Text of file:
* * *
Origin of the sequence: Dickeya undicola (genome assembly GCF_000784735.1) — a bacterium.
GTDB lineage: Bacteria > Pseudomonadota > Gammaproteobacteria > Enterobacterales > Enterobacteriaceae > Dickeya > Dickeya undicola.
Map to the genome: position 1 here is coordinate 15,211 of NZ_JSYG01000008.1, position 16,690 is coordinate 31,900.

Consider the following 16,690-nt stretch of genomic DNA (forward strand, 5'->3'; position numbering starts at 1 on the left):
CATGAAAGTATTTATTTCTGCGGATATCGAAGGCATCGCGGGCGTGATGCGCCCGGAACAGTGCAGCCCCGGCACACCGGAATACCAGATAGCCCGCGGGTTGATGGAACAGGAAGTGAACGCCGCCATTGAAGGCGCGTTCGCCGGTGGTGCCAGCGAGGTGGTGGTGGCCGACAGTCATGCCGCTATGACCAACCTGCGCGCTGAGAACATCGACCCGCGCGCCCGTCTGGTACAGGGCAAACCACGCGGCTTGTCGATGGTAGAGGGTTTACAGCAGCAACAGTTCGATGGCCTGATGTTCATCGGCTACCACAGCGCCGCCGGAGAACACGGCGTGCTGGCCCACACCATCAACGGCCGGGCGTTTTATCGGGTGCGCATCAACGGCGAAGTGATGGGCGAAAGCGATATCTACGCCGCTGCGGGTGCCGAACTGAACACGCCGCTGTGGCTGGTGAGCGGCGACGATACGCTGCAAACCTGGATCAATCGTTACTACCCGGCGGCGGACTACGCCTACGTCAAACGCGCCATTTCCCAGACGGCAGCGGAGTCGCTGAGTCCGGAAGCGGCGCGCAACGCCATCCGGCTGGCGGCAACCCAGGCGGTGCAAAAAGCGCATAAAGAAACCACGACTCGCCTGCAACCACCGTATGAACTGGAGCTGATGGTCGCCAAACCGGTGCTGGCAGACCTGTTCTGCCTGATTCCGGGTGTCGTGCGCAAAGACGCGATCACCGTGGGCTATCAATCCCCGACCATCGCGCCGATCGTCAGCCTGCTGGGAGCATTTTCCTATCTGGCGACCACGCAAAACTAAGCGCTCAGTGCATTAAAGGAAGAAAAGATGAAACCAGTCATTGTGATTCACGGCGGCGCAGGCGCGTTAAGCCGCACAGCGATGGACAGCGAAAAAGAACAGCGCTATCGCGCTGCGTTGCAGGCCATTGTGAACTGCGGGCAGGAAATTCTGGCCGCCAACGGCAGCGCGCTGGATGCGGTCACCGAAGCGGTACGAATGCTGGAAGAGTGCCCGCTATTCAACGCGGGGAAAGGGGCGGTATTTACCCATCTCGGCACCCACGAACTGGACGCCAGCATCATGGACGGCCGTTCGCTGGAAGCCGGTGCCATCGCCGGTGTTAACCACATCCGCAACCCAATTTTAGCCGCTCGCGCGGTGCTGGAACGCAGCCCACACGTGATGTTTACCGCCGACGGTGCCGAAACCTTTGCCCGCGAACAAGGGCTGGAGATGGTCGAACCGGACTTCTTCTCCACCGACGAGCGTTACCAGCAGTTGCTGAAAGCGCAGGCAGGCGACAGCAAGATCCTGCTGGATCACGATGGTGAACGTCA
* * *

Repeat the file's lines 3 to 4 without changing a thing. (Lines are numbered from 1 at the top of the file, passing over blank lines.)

Map to the genome: position 1 here is coordinate 15,211 of NZ_JSYG01000008.1, position 16,690 is coordinate 31,900.

Consider the following 16,690-nt stretch of genomic DNA (forward strand, 5'->3'; position numbering starts at 1 on the left):